The Visitor: Subtle yet powerful, the perfect post-9/11 movie about New York and America. The storyline unfolds gradually and quietly. A couple — both Muslims, one Senegalese, one Syrian — accidentally get caught living in the apartment of a bored, lonely economics professor (international economics, no less!). The movie is at its best when it’s dramatizing the subtleties of cross-cultural connections: the street music players of various cultures — Chinese to African — who play for New Yorkers everyday; the (mostly white) New Yorkers listening to the (mostly of color, international) men playing drums in Washington Square Park; the woman who buys the necklaces made by the main female character, Zainab, and to whom, when Zainab says she’s from Senegal, she says, “Oh, I went to Cape Town…” (which is thousands of miles away). But the movie demonizes no one — except implicitly the Bush Administration.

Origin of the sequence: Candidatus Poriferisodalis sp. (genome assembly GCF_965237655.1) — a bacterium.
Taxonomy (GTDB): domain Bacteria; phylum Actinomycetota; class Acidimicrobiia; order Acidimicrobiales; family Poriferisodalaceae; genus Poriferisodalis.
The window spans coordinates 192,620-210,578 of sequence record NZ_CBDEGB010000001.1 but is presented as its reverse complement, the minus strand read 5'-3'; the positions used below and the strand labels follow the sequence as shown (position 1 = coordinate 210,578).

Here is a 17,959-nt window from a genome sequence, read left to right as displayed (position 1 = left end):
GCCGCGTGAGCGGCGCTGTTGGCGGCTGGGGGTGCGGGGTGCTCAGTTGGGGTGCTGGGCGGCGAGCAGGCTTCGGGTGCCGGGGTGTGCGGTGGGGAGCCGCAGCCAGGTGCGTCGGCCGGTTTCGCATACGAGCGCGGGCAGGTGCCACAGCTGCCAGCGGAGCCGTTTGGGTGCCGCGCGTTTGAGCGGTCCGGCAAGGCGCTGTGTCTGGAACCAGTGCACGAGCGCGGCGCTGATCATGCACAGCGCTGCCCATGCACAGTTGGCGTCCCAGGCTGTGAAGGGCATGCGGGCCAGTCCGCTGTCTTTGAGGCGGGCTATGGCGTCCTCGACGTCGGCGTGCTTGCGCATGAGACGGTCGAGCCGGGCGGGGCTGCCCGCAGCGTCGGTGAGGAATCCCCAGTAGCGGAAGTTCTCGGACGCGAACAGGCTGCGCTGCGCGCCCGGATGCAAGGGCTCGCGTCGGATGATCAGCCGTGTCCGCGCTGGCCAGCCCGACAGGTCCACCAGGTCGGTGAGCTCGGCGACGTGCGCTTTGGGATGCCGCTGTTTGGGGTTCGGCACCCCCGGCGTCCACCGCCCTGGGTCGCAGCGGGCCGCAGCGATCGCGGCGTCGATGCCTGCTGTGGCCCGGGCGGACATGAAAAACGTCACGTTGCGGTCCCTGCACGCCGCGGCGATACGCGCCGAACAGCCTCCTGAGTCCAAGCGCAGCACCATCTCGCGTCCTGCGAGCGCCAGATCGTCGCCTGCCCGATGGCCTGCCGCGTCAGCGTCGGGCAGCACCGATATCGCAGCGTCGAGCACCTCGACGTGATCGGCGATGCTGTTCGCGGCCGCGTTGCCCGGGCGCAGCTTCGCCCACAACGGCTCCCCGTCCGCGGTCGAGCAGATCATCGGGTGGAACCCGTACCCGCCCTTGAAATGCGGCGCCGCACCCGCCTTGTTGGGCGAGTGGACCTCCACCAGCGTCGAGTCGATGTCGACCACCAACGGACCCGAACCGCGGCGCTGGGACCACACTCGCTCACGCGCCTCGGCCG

The movie so asks: who are the visitors? The immigrants? Or are New Yorkers/Americans tourists in their own city/country? At the immigrant detention center keeping Tarek, the male half of the couple, posters on the wall say immigrants are part of America and one mural memorializes the twin towers and the Statue of Liberty.
All of this would be overbearing if the film’s editing was not so quiet and steady. The themes slip into your mind before you realize they are there. This is how great movies about big subjects are made.
Tom McCarthy, of the Station Agent fame, does well with the larger narrative. The Station Agent was a charming movie, but The Visitor manages to be charming, insightful and powerful all at once.